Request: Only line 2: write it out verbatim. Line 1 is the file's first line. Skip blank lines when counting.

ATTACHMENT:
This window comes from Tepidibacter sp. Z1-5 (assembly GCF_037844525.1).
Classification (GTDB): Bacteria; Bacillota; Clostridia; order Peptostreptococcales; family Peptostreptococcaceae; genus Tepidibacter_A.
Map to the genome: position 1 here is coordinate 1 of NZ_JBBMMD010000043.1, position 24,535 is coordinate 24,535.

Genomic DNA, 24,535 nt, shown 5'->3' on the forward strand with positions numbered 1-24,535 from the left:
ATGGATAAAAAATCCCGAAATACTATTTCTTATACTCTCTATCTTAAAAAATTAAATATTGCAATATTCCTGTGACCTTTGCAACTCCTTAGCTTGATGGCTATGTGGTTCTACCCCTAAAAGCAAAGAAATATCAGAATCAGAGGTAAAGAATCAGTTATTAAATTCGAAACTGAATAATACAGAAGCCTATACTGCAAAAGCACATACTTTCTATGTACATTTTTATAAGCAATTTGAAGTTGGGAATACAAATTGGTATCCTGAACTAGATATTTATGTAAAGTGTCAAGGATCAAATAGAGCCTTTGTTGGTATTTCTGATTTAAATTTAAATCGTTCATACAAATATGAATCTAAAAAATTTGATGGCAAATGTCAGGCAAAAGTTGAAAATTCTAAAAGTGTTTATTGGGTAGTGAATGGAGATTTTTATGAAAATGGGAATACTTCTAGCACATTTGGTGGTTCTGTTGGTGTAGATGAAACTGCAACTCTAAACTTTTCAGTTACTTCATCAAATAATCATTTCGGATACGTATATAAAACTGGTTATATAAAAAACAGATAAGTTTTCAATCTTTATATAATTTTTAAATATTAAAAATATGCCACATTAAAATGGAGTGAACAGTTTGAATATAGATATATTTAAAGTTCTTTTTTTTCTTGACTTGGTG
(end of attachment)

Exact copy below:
Classification (GTDB): Bacteria; Bacillota; Clostridia; order Peptostreptococcales; family Peptostreptococcaceae; genus Tepidibacter_A.